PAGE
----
Travel and accommodation tips
Nevertheless you can't go to south west Africa for a cheap birding holiday. The travel costs from Europe are going to be of the order of 1500 euro whatever happens. 


My birding was in the Okavango delta near Maun, Botswana, near Windhoek, Namibia and on the road to Swakopmund, Namibia.


I flew to Maun via Frankfurt and Windhoek while most people fly via Johannesburg. My experience of Jo'burg airport in the past has been very bad. Its the only airport in the world where I have lost my baggage. This was along with all passengers (going to Dar e salam) in a baggage handlers scam. I avoid the place at all costs!


Birding in Botswana like all tourism in the country is for the rich or at least that's what the government want. They don't want mass tourism and they make it difficult for middle income people (like me) to bird there. I understand the desire to maintain the environment by limiting tourist numbers. However it is possible for people like me to go there if you are clever!  Accommodation within the national parks in side the buffalo fence is incredibly expensive. People typically pay 300 euro a night for a lodge and 40 euro a night for a tent pitch. It's because the government charges a fortune for a concession and the hotels have to pass the charge on.


My trick was to stay in a place which was just outside the national park area but which was still in the Okavango. I stayed at Backpacker's, Old Bridge, Maun. The accommodation is the same quality as the national park lodges but it costs less than ONE TENTH of the price! The habitat is very similar to the national park area too and I believe the birding is just as good.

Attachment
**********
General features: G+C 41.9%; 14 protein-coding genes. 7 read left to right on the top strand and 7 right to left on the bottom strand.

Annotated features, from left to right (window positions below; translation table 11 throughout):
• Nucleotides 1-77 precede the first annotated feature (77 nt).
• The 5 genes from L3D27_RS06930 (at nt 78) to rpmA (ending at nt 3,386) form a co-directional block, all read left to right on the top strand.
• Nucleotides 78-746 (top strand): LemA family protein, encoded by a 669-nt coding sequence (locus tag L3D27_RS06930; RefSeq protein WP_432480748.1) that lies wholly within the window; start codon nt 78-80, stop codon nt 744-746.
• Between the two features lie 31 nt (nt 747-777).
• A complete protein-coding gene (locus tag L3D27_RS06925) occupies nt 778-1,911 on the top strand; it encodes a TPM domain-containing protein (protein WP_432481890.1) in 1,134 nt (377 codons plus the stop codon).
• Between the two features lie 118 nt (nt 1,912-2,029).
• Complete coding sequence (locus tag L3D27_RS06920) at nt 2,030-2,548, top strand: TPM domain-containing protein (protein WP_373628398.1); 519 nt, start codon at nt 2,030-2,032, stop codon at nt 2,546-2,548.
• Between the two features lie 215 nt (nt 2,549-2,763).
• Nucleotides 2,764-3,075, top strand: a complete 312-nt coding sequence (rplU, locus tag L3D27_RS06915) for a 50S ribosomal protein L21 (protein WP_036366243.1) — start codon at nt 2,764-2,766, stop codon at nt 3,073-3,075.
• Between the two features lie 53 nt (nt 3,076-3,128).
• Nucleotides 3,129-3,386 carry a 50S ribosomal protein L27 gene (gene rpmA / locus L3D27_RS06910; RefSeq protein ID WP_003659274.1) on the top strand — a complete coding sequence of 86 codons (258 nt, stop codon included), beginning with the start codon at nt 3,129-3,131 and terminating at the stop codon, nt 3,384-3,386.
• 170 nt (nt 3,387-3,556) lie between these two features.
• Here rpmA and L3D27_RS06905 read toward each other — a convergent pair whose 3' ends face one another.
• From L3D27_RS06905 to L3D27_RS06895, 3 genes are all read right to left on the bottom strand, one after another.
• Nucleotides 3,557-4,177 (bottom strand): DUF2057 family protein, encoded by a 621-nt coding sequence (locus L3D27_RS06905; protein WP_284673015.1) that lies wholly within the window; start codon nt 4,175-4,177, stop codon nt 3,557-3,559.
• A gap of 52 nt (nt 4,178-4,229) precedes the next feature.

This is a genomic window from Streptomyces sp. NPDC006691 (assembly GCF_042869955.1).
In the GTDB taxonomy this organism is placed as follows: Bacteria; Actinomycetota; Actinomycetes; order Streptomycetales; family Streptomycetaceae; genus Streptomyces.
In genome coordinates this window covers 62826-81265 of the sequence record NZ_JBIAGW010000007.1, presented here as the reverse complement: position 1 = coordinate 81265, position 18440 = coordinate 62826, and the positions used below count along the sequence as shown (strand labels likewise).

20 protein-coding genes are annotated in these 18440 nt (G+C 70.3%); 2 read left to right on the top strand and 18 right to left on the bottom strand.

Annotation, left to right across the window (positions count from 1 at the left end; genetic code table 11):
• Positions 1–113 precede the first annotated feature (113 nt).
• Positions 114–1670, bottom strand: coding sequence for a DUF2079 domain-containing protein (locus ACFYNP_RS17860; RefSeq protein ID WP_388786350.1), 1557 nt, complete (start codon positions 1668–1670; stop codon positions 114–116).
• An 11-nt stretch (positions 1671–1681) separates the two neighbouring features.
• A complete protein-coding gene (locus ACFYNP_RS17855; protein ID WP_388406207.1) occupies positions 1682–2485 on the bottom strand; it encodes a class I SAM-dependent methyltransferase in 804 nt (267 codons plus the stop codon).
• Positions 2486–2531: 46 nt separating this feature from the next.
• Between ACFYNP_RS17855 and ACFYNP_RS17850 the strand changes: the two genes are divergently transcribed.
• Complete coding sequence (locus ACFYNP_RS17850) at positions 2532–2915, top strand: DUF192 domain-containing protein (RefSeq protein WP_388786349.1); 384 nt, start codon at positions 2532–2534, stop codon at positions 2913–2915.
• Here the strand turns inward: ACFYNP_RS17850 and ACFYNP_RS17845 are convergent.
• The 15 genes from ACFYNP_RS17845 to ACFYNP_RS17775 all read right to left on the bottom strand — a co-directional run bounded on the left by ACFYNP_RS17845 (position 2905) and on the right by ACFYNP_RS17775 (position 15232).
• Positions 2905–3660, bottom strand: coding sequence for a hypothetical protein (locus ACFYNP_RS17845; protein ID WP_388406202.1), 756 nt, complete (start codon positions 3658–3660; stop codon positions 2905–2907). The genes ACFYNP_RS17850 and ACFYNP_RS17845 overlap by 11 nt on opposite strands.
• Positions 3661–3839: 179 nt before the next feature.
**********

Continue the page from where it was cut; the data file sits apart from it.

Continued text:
hippo pool from Backpackers, Maun

Furthermore, many local people use the hotel bar so it has a real community feel rather than a tourist place like the lodges.  The web address is http://www.maun-backpackers.com/  

a typical tent at Backpackers' Maun


My accommodation in Namibia was not so brilliant but was adequate - mostly at the Protea hotel in Winghoek.


Birding in the Okavango
I birded a small patch from the old bridge over the Boro river. I intensively visited the river valley up to 3 kilometres south and 3 kilomtres north on foot and up to 20 kilometres north by boat (up to the buffalo fence). I have no regrets about this.


You didn't need  to leave the grounds of the hostel itself to see plenty of birds. The hippo pool was full of pied kingfisher and african jacana. There were three types of dove in the yard - cape turtle dove, african mourning dove and laughing dove.The most common bird there was arguably burchell's starling. The most interesting was probably a pair of swamp boubou regularly up in the trees near the bar. There was a very relaxed family of arrow marked babbler resident in the hotel gardens too.


Very near-by you could here and see a variety of herons and their relatives- grey heron, purple heron ,black crowned night heron, african openbill, hamerkop and cattle egret.


The small birds included different types of waxbill and finch as well as their nest parasites. Examples included blue waxbill (southern cordonbeau) a cousin of the red cheeked cordonbleu I saw in Senegal.


It made me feel at home to see several western palearctic migrants - European bee-eater,  spotted flycatcher, red backed shrike and a lone wood sandpiper which frequented everyday a pool very close to the hostel.